Active shooter forces San Antonio military base into lockdown

The gunmen fled on foot after firing their weapons at the military installation

Graig Graziosi
Wednesday 09 June 2021 21:27
<p>Joint Base San Antonio in San Antonio, Texas.   </p>

Joint Base San Antonio in San Antonio, Texas.

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An active shooter situation has forced US Air Force Joint Base San Antonio to go into lockdown. Officials sent an alert to to personnel stationed at the base to “take cover” and implement lockdown procedures due to an active shooter.

“Active Shooter warning for all JBSA-Lackland personnel. All base personnel implement LOCKDOWN procedures immediately and take cover. Real World LOCKDOWN, LOCKDOWN, LOCKDOWN,” the tweet read.

Military law enforcement personnel as well as San Antonio fire and police departments have responded and are on scene.

The base’s official account on Twitter reported that there are no suspected injuries, and that the shooting occurred outside the gates of the base.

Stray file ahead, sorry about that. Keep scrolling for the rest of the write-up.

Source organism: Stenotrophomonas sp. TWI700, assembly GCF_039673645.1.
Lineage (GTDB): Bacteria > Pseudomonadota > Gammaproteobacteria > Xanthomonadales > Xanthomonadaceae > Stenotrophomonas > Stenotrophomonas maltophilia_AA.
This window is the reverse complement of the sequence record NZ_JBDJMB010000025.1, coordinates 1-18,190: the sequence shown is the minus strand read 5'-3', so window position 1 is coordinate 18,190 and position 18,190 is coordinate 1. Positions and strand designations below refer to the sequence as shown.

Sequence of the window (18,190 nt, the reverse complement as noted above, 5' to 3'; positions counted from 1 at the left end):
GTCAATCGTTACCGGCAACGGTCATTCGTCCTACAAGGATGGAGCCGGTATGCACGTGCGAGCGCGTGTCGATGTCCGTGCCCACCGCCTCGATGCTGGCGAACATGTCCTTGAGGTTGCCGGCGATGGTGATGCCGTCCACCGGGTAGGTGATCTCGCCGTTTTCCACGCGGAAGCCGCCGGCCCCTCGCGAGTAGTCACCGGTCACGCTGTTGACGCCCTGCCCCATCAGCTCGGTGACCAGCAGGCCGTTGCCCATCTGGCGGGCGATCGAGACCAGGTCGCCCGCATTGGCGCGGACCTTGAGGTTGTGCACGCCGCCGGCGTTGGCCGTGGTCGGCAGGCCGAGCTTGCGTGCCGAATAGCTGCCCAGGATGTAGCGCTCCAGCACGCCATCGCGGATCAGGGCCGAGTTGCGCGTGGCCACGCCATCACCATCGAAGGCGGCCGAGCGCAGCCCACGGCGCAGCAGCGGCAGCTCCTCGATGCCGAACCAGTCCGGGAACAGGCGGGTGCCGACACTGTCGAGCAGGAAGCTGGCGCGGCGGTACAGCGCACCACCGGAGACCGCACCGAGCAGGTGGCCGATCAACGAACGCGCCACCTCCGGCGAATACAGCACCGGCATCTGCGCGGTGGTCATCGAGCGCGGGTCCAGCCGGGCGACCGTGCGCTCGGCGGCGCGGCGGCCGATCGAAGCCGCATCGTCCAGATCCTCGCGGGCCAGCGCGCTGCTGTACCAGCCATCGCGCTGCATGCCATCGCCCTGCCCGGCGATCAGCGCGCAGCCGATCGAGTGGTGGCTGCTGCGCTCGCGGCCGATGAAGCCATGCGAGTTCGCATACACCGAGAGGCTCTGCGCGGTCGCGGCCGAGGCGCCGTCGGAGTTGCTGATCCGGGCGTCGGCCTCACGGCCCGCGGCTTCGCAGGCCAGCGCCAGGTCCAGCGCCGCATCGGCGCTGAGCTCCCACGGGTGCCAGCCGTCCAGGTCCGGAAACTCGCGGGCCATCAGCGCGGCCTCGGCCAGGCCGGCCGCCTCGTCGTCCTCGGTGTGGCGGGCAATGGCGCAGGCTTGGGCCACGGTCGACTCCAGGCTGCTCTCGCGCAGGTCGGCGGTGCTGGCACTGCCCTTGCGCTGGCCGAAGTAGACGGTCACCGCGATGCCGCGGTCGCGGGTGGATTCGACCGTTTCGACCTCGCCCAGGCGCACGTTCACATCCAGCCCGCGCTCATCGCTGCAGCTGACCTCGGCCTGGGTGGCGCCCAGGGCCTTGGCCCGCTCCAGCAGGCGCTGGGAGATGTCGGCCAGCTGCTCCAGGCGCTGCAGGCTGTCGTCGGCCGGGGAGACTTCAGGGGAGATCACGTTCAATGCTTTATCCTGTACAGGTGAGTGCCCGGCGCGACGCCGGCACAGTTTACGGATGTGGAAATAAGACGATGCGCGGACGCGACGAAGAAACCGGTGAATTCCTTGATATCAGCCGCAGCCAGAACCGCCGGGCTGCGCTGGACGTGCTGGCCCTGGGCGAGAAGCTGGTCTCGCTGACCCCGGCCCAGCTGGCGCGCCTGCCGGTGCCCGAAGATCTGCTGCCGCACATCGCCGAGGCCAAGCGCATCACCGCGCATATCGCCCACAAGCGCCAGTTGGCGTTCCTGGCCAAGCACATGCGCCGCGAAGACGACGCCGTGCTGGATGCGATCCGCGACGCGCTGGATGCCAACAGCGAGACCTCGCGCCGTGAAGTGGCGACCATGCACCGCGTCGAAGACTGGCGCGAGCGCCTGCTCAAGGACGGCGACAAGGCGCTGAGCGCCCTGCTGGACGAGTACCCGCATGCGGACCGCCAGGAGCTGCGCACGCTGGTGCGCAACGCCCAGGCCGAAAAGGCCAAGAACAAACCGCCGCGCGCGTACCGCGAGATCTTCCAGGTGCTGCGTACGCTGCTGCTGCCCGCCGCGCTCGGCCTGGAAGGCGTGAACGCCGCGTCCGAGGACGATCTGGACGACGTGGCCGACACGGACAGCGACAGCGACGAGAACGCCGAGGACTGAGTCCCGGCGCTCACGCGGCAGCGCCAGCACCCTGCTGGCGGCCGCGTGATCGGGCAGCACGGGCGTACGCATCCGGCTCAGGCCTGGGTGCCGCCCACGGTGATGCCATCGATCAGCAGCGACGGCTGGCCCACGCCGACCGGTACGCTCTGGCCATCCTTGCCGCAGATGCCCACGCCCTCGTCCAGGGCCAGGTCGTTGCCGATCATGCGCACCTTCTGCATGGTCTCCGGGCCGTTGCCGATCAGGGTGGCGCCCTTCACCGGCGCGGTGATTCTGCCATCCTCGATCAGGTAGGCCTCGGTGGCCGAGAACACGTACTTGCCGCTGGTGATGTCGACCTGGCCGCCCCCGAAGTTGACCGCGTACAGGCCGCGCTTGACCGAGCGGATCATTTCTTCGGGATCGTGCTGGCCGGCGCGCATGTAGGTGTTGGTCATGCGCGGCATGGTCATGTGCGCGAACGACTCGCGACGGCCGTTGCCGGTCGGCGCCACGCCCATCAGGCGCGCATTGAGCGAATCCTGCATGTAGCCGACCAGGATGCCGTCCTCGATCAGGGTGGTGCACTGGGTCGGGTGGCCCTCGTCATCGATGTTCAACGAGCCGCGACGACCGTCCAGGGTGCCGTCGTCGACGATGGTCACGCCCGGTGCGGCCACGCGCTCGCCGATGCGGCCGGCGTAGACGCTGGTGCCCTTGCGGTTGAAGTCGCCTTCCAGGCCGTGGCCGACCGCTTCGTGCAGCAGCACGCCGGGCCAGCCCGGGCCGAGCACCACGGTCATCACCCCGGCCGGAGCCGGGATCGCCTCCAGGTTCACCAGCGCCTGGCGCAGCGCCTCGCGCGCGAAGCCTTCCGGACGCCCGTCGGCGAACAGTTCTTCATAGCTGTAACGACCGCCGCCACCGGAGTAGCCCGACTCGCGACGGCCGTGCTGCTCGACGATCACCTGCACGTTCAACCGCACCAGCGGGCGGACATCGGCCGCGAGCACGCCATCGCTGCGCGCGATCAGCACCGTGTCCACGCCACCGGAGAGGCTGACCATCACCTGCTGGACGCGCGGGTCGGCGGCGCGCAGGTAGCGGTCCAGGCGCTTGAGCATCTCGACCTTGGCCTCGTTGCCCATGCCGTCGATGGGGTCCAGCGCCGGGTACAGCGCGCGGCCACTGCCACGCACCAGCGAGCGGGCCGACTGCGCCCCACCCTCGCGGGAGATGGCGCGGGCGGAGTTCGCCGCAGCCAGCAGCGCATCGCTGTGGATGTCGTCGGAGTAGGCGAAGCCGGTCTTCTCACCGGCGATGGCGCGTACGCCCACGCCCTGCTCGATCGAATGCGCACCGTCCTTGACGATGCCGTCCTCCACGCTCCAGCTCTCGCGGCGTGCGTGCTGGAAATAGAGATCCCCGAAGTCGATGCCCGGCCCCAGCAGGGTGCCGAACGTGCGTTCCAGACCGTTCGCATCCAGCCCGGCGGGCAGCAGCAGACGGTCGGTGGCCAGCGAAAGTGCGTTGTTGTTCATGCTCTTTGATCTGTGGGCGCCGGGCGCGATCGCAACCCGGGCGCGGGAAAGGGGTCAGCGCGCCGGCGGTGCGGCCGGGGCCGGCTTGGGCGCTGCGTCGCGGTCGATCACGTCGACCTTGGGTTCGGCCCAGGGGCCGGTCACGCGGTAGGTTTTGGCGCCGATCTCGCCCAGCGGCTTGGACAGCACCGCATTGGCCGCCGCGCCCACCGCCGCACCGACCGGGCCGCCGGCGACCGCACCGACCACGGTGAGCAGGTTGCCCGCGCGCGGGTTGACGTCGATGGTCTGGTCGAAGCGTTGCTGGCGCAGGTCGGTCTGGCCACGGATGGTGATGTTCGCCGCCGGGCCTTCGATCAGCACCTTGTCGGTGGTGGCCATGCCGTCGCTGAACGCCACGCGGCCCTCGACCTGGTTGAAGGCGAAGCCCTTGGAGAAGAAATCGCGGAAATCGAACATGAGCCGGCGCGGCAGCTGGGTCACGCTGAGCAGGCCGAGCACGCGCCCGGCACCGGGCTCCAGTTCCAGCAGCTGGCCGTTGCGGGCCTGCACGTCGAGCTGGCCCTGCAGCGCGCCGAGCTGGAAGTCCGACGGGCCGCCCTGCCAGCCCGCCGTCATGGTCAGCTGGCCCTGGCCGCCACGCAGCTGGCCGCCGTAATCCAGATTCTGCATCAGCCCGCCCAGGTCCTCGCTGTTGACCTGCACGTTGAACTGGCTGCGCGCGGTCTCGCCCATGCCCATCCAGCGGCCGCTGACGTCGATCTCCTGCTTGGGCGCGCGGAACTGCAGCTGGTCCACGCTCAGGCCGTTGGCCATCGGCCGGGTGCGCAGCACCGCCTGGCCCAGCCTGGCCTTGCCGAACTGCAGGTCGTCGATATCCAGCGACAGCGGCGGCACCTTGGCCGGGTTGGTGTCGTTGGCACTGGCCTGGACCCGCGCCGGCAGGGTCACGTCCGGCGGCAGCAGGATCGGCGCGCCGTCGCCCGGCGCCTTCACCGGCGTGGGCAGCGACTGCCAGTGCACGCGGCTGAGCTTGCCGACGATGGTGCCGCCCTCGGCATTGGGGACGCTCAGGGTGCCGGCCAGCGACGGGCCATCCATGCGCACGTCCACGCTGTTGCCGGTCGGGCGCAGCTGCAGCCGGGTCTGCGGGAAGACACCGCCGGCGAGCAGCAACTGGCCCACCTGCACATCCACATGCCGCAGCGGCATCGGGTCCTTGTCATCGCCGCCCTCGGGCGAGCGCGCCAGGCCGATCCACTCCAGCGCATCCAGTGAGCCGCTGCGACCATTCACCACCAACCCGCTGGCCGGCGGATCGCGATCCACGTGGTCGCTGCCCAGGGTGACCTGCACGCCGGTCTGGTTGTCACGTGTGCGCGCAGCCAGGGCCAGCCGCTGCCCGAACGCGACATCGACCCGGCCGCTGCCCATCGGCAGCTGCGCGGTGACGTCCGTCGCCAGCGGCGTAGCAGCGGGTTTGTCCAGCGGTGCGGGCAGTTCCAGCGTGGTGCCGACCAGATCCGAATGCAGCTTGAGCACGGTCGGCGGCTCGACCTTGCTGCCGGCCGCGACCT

Officials told KSAT 12 News that two shooters fired guns at the base from outside its gates. The shooters then fled on foot from the area.

Base officials said there were trainees in the area of the shooting, but said no one was hurt.

About a half hour after the lockdown order was issued, the base updated its messaging, saying it was under a “modified lockdown after an active shooter incident”.

Emergency responders from the base are working with the San Antonio Police Department to “search for the shooters”. The Bexar County Sheriff’s Office is also reportedly working in the area.

The joint base is home to the US Army’s Fort Sam Huston, Randolph and Lackland Air Force Bases, and US Army Camp Bullis and Camp Stanley, as well as Seguin Auxiliary Air Field.

The base is under the operational jurisdiction of the US Air Force.

The shooting occurred five days after Texas Governor Greg Abbott signed a controversial bill into law allowing “constitutional carry” – basically the ability to carry a gun without licensing or training.

The bill was roundly rejected by law enforcement groups that said it would endanger both the lives of officers and the general public.

Despite their pleas, the legislation passed and Mr Abbott praised it as “the strongest Second Amendment legislation in Texas history”.

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